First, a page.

On my walks around Landen Lake this week (a small suburban lake north of Cincinnati), I have been repeatedly reminded that the Asian carp invasion is a significant problem throughout the Mississippi River watershed. Introduced in the 1970s to control aquatic vegetation and to filter sewage water, they escaped containment areas during floods and have spread throughout most of the U.S. Favoring shallow, sluggish waters, they often attract our attention as they thrash about, their dorsal and tail fins breaking the surface.
Represented by four species (grass, black, silver and bighead carp) these large fish are very prolific and soon dominate the aquatic ecosystems that they colonize; black carp, which feed on mollusks, threaten native snail, mussel and clam populations while the others reduce the availability of plankton and vegetation vital to native fish, amphibians and aquatic reptiles. As video enthusiasts know, silver carp also pose a threat to boaters, jumping into the air (and into boats) in response to the sound of outboard motors.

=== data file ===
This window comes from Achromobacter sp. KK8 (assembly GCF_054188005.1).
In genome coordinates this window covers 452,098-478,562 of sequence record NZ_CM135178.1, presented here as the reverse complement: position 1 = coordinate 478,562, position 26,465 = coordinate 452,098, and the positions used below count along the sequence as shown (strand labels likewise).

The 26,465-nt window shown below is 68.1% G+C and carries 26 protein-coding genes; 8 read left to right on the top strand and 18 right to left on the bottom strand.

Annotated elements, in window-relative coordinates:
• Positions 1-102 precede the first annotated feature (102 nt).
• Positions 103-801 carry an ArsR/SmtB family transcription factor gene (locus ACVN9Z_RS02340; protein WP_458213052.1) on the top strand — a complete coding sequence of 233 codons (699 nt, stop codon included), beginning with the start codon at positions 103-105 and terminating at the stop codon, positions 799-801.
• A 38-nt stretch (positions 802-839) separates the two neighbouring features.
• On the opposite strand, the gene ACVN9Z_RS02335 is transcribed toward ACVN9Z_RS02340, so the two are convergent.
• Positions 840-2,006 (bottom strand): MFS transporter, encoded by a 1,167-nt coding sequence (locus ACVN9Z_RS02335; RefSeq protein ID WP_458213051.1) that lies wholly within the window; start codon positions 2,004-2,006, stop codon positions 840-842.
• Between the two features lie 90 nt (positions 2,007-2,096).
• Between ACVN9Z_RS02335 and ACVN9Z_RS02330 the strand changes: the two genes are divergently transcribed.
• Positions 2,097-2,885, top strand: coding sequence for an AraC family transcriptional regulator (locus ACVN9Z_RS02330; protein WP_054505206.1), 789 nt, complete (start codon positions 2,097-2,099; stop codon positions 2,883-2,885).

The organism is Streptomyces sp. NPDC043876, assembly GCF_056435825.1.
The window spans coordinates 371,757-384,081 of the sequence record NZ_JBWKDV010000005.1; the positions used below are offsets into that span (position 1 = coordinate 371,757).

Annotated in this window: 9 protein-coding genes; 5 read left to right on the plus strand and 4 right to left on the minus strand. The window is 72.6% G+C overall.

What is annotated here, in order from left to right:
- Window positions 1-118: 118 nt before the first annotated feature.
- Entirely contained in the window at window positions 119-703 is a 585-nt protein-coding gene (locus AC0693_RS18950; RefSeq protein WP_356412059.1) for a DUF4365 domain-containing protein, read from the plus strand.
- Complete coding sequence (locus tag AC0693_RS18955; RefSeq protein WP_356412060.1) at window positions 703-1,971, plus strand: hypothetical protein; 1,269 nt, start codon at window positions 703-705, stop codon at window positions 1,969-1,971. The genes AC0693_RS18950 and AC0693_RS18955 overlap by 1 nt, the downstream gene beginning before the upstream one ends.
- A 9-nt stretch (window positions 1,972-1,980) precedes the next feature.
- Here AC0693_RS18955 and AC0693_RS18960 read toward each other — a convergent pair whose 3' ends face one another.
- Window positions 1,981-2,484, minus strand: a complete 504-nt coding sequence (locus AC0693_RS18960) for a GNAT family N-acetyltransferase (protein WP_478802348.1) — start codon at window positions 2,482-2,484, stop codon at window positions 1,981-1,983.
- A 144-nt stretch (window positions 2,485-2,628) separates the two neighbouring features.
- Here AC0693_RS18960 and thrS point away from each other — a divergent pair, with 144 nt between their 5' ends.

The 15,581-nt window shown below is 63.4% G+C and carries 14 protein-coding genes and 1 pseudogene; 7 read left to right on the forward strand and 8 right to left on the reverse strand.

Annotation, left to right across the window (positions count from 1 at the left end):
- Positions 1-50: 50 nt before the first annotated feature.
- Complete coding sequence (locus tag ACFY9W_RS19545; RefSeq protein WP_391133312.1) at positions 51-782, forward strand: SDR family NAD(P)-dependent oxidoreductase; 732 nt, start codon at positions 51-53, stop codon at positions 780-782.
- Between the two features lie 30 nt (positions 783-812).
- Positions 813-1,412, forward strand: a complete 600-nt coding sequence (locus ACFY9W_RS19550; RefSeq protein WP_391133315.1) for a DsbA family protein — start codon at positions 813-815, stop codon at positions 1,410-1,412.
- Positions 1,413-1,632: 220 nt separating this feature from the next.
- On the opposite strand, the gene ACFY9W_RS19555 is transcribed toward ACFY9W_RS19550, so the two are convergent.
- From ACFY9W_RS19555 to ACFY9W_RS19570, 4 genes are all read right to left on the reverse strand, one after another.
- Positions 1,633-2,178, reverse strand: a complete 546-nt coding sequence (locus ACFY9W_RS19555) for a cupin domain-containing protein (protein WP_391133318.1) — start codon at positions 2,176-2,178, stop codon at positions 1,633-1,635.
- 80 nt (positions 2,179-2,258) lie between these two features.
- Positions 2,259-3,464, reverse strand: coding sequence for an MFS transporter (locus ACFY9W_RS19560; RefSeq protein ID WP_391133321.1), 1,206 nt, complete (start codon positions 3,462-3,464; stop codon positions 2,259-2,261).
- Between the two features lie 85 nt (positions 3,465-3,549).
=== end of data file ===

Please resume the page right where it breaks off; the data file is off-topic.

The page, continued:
Concerned that Asian carp will enter the Great Lakes and disrupt the ecology of their fisheries, efforts have been made to block carp migration along canals that connect those Lakes with streams of the Mississippi watershed; "electric fences" have been used with some success but carp also spread as eggs or fingerlings on boat hulls, via the use of live bait, during floods and perhaps even on the legs of wading birds. Taking advantage of the carp bonanza, some companies are culling them to produce pet food or fertilizer; vultures also partake of the bounty, feasting on dead carp that were stranded by shrinking lakes or rivers.